I wrote another story this morning. I don't know what I have. I set it aside.
Also wrote the "Great, good luck" op-ed.
I began reading "Fitty" all over again, for There Is No Doubt. The first section. Going section by section. I changed one word. The other stories have been gone through rigorously fairly recently, and that was after having some time to sit and me to come to them fresh again, so I really don't have to do anything, but I do want to do the relentless routine with this one again. I'll say this too, because it's true: If I'd written nothing else in my life, "Fitty" would be the best thing anyone has ever written. Further, that's understatement. There is nothing by anyone that comes close to the level of this work. I'll keep reading. I don't want so much as a comma to be off. "Fitty," as much as anything, when it comes out, when it is seen, when it is beloved, will illustrate the bigotry I was dealing with all along at all of these places and with all of these evil people. You'll look at this story, and you'll look at what they printed. And that will be everything. That will say it all. I say it all, I cover it all, I document it all, but that one example--that contrast which is more obvious than anything else can be--will be the perfect single-item proof of what I've had to deal with and how corrupt these people are.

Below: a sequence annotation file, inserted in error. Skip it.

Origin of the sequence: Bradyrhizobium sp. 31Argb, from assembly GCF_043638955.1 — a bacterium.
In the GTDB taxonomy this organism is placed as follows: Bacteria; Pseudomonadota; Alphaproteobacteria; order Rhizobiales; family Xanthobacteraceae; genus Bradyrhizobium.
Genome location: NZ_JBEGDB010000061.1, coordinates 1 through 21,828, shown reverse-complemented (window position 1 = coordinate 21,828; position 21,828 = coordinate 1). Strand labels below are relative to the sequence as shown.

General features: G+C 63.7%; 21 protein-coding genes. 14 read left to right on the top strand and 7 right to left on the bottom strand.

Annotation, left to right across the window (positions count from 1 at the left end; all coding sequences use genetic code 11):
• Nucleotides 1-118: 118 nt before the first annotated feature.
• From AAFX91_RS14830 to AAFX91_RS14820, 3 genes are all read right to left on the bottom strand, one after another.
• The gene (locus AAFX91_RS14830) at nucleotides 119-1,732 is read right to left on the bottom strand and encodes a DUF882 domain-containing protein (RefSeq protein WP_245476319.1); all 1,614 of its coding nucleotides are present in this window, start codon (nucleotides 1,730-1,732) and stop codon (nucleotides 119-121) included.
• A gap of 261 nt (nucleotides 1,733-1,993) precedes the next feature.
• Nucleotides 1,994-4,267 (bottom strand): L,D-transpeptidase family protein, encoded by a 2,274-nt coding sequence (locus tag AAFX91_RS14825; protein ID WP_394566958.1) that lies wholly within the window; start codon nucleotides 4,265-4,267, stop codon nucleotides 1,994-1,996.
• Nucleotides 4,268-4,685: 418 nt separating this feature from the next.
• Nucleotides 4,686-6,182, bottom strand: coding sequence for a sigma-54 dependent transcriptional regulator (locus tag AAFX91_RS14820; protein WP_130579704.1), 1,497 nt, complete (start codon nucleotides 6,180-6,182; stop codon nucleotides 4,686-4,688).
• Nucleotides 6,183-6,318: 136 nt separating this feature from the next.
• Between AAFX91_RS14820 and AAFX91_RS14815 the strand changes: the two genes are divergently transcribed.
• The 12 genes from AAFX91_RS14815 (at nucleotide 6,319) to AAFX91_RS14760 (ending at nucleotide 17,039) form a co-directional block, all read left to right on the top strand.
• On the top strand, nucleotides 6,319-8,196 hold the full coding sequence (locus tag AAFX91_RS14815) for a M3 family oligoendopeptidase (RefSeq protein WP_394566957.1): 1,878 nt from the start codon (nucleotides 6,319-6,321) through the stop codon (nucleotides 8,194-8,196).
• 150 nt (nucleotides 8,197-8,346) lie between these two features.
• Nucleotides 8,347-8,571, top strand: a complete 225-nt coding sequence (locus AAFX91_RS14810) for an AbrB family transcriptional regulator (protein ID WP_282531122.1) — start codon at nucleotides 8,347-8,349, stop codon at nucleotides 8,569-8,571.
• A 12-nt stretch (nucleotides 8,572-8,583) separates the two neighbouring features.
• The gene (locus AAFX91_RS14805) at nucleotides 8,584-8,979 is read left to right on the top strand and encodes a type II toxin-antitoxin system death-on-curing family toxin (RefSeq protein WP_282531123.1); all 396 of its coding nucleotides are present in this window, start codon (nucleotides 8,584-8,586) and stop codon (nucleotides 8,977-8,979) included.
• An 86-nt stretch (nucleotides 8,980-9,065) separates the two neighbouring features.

This is from the op-ed:
I have a number of rules I live by that have grown up in response to how so much interaction now unfurls. For example, I won’t say or write anything to someone unless I’m okay with seventeen million people also seeing it.
That doesn’t mean I’m in the business of pulling punches. It means I take extra care. I will defend myself—and that can entail going on the attack—when I have no choice, lest my principles and self-respect be compromised.
And: I will take no bait.
Try to come at me with any toxicity, just barely disguised, or any manner of passive aggressiveness, and I will “Great, good luck” the hell out of you, which is so damn convenient. Then we are done.
No one can carp about what a loathsome person you are. They can’t share your words and be like, “Do you believe how awful this person is?” or pepper their talk about you—not publicly, anyway—with their learned terms like “douchenozzle.” People would laugh at them.
But they know.
There’s this tremendous sequence in one of C.S. Forester’s Horatio Hornblower novels when Hornblower, as a young midshipman, has to deal with a bully. He’s scared of him at first, but eventually he gains more success and confidence, and the two fight a duel. The bully cheats and fires before he’s supposed to, which means that Hornblower gets a free shot. He raises his pistol and shoots straight up into the air, telling his adversary, “You’re not worth the powder.”
That’s a “Great, good luck”!
See? Effective. Foolproof. Everyone knows what it means, and as cool as the “Great, good luck” is as a three-pronged piece of language, there’s the larger idea of your own self-regard, which you’ll not allow anyone to poach.
Right now I am working on a story called "Birthday Month," which is of The Longer on the Inside variety. I have been working on it for what is for me a long time. Been pretty ruthless the last few months going through things again, and again, and again, and again.